REST Upside Down
i keep looking for ways to help people 'get' REST. not URLs or HTTP Methods; but REST itself - in a nutshell. so here's a new angle i've started playing with: "REST Upside Down." in this explaination, the usual litany of REST constraints are presented in what is commonly thought of as 'reverse' order. i find it helps people focus on the most important item first - hyperlinks.
- Use Hyperlinks to control the workflow
- When you send a requested document to the client, include hyperlinks that can advance the workflow (or state) of the application. Are you sending a list of customers to user? If yes, consider including the link to add a new customer, edit or delete any of the ones in the list, and possibly filter the list using a query pattern. If you are not sending hyperlinks for workflow, you are not building a REST-ful implementation.
- Let the client select the representation format of the request
When you code your server responses, don't force the client to accept only one serialization format (XHTML, JSON, XML, etc.).
Let the client tell your server which format it should recieve. If the client doesn't tell you, send the 'default' format (usually XHTML).
You can tell what format the client wants by checking the
Acceptheader on each request. This will usually contain one or more MIME-Types. You can tell the client the MIME-type of the reply by setting the
Content-Typeheader in the response.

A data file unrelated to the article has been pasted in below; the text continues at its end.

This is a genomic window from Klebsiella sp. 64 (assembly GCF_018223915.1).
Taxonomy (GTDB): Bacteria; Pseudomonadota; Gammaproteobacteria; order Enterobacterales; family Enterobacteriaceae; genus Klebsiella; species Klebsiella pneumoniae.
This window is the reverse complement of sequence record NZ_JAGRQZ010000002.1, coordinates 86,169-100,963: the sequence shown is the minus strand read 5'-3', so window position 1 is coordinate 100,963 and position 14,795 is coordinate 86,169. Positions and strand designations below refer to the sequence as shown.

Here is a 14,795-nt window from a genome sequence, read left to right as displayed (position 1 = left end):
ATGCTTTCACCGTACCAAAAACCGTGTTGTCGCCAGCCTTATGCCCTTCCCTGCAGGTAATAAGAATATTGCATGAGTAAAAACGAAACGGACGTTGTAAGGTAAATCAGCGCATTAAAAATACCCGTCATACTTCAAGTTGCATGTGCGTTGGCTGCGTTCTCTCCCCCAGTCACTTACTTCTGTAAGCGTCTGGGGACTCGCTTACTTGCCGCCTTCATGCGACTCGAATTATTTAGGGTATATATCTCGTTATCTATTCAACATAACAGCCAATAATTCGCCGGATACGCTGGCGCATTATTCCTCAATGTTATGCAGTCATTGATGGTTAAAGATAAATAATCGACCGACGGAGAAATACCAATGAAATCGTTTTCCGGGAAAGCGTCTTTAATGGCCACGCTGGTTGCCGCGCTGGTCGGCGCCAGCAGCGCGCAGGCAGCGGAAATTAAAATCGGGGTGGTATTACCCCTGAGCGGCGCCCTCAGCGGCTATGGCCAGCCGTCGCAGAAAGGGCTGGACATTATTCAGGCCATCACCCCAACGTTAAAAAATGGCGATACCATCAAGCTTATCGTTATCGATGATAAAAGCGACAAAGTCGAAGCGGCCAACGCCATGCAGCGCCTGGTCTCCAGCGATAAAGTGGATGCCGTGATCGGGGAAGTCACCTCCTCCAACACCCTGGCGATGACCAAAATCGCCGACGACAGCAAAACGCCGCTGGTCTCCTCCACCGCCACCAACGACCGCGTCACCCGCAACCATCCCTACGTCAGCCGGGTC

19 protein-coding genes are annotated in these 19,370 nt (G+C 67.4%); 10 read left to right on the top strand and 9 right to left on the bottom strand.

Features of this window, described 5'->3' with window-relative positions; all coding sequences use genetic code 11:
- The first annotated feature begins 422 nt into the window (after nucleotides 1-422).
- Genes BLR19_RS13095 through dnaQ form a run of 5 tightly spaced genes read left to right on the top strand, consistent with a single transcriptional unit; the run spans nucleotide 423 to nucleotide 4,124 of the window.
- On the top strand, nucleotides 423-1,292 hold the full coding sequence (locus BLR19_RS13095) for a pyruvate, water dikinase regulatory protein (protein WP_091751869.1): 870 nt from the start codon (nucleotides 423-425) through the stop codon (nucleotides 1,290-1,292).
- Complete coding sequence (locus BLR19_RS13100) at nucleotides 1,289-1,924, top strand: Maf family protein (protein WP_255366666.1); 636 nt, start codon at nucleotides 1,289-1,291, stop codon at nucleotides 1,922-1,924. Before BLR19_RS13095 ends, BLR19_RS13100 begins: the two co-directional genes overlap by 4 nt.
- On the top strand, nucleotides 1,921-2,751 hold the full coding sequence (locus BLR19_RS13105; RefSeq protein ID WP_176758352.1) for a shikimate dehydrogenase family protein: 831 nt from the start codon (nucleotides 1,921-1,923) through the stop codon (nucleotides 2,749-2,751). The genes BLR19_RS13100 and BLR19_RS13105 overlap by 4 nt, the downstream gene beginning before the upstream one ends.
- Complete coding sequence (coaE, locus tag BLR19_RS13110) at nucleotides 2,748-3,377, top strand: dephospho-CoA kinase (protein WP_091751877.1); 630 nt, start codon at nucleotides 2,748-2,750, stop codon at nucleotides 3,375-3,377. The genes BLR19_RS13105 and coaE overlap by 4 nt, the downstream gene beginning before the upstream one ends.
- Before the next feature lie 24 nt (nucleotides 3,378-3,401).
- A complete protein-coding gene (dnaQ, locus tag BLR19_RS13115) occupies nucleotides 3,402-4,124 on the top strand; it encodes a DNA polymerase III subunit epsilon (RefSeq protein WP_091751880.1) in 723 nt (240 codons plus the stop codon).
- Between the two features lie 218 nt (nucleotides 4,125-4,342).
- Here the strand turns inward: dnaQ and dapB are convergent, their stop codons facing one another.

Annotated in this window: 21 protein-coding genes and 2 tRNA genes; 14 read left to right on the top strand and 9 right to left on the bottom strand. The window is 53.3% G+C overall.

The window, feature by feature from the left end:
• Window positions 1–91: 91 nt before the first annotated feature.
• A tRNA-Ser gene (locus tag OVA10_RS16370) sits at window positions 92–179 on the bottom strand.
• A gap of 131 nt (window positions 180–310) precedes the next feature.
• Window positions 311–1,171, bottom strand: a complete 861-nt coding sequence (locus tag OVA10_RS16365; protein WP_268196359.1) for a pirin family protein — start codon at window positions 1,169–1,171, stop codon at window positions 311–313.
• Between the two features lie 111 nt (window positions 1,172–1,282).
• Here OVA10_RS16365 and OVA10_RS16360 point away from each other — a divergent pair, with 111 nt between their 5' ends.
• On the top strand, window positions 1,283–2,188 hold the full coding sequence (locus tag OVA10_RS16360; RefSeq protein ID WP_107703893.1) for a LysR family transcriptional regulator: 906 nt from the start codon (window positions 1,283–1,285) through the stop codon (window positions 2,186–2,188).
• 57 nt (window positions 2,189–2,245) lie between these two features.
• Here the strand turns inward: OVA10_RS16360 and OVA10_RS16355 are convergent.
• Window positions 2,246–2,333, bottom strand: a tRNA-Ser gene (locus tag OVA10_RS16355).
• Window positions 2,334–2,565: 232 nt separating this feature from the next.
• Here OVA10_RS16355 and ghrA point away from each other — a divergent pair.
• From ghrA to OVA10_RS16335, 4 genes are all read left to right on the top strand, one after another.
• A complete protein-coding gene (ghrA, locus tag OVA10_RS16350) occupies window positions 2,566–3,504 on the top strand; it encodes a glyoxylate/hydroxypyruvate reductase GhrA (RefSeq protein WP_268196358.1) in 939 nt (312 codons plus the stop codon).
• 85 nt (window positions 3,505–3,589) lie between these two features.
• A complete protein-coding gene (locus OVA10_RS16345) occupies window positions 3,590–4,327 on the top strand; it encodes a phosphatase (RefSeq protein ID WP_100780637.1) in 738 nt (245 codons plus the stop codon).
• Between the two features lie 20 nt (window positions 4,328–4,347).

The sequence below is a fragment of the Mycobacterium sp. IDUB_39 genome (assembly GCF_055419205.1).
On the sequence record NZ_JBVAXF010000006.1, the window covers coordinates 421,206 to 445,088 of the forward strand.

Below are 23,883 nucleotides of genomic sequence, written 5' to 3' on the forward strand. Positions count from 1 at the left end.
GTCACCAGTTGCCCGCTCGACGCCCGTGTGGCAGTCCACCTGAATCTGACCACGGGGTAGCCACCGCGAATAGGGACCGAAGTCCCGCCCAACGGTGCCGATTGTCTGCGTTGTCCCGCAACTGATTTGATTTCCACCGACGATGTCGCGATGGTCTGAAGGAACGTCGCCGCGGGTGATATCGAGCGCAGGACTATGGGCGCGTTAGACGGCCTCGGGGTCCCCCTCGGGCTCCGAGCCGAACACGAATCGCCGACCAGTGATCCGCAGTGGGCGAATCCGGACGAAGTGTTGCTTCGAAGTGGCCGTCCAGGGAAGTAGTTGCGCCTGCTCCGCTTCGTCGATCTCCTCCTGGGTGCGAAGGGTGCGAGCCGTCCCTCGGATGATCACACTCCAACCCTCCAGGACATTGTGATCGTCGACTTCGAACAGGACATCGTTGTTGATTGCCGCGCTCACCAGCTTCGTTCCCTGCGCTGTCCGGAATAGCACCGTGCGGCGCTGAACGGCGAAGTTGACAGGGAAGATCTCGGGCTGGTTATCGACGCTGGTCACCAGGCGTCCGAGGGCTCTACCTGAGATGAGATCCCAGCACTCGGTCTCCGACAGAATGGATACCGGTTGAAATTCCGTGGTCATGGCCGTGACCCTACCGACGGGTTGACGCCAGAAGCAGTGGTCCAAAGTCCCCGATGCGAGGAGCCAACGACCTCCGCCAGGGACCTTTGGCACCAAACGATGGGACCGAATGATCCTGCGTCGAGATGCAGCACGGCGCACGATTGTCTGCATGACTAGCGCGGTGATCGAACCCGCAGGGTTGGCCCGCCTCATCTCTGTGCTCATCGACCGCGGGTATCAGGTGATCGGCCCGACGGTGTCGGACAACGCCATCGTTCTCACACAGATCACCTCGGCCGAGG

- Make all your server interactions stateless and, where possible, cacheable.
- In order to support large-scale, widley distributed use of your application, make all server interactions stateless. Don't require the client or server to 'remember' any information between requests. Don't 'hide' key information about the message in the body of the response. Instead, take advantage of HTTP Headers to ship meta-data about the body of the message between client and server.
- In order to improve the usability and scalability of your application, use the full range of the standard HTTP Methods.
- Most application operations involve retrieving information from a server (HTTP GET). However, when appropriate, clients should be allowed to define new resources (HTTP POST), update existing resources (HTTP PUT), and delete existing resources (HTTP DELETE). clients should also be allowed to validate the existence of resources (HTTP HEAD) and check on the allowed operations for a resource (HTTP OPTIONS). Misusing these methods and/or inventing new methods degrades a client's ability to understand and use your application.
- Use URIs to identify resources, not actions. The list of possible URIs is the only infinite commodity you have.
URIs (or URLs, if you prefer) are 'pointer's that can be de-referenced by a server into a representation of information and
returned to a client upon request. There are only a few rules on how to construct a URI. Since a URI need not be tied to a physical
file or directory, you can use URIs to identify any stateless message you wish to send to a client (
/weather/today/, etc.). Also, URIs are 'names', not 'actions.' For example,
/user/add/?name=mikeis not a well-formed URI.